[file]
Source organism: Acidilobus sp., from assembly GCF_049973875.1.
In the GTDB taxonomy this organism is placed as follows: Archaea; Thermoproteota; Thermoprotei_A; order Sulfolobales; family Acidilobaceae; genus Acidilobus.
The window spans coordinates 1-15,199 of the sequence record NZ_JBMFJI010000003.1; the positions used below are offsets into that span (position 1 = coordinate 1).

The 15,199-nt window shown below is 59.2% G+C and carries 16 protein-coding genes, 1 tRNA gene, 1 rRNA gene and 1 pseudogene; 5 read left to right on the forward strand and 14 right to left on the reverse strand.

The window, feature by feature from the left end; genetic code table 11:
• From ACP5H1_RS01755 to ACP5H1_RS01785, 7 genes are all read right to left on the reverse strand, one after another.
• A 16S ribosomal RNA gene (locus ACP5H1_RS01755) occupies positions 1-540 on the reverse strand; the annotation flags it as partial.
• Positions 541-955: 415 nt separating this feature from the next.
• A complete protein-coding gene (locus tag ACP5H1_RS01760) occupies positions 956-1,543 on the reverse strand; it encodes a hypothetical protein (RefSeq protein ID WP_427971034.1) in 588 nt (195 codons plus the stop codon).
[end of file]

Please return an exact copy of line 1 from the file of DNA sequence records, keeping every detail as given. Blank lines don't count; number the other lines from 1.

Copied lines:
Source organism: Acidilobus sp., from assembly GCF_049973875.1.